FOR IMMEDIATE RELEASE
State Rep. Dwight Evans
Evans: House Bill 11 is flawed legislation
HARRISBURG, June 13 – State Rep. Dwight Evans, D-Phila., said this week's attempt to privatize the state's wine and spirits stores failed because the legislation is flawed.
"House Bill 11 is a badly written piece of legislation and will not bring about the reforms of the state liquor system most people want," Evans said. The amendment debated this week broadened the original proposal to include beer distributors.
"The scheme is bad for consumers, it is bad for taxpayers and it is bad for workers," Evans said. "I do not believe it will live up to its fanfare.
"Nothing the proponents of this legislation claim leads me to believe this is what taxpayers really want, not when they see the return claimed by the sponsor," Evans said. "The debate was greatly lacking in specifics."
Evans said he thinks context is missing from the debate and it only takes a look back to the original arguments made following prohibition. He quotes state Sen. Leon Prince, a Republican lawyer from Carlisle, in a 1933 Senate Journal:
"It consists in the element of private profit. No matter how upright and fair-minded a man may be, no matter in what business he may engage, he is going to make all he can. In order to do this he must stimulate demand for what he has to sell. Mere things, in and of themselves, are neither good nor bad. They become good or bad according to the use made of them. But this particular commodity, hard liquor, because of the tendency to unwise or excessive use becomes a dangerous article of exchange, and for that reason it is incompatible with public welfare to encourage its indiscriminate use."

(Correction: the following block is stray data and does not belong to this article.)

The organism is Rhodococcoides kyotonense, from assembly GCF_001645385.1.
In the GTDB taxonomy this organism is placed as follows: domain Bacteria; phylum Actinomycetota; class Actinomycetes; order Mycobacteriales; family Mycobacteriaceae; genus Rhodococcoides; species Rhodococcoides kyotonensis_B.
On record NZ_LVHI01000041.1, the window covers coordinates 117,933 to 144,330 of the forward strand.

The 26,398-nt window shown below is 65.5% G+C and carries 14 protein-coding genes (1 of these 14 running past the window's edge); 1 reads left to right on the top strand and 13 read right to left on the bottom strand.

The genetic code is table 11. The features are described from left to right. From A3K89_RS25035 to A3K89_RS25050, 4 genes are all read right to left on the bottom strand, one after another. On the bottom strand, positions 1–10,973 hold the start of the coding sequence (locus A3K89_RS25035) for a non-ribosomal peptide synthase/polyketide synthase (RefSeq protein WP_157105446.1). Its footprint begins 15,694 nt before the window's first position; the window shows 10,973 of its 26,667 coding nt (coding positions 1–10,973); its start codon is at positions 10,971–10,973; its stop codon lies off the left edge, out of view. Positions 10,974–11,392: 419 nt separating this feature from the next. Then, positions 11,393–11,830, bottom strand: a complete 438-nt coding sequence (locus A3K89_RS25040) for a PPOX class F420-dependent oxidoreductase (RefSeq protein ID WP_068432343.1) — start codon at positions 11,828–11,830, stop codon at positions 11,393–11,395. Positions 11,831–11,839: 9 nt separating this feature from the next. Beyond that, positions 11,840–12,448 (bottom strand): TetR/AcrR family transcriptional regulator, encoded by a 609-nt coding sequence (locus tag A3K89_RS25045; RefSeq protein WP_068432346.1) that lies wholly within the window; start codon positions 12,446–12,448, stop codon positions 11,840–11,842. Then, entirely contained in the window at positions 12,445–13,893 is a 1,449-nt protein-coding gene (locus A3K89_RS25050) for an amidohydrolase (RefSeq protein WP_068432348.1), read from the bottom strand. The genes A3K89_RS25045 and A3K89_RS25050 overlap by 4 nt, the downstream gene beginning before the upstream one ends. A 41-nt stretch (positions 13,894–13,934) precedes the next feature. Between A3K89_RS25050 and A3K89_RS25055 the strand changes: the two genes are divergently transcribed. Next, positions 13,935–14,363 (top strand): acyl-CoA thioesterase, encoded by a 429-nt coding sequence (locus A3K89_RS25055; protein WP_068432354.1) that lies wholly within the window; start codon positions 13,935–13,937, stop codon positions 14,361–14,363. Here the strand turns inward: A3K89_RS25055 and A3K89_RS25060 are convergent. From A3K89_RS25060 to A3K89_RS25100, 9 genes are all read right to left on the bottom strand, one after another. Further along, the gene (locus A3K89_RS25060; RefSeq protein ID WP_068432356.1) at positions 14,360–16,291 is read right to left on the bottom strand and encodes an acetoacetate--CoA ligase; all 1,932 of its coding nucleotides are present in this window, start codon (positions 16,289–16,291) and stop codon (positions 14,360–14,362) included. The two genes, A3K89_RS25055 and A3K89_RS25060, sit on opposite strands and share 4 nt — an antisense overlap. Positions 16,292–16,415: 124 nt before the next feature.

"Most people I talk to want a modernized system but they do not want the state to relinquish control over the sale and consumption of alcoholic beverages. I think this proposal is much more likely to lead to higher prices, a more limited selection of products and less convenience.
"The taxpayers will not see the more than $1 billion revenue returns projected by the proponents," Evans said. "Research has shown me that number is highly inflated. There is certain to be a loss of state revenue – as much as $200 million annually – and an increased potential for higher taxes. My biggest concern, however, is the increase in societal costs we can expect and the loss of more than 5,000 family-sustaining jobs.
"I know we will see lower wages and benefits for those individuals who work for the new licensees and inadequate training for those who hold those jobs," Evans said.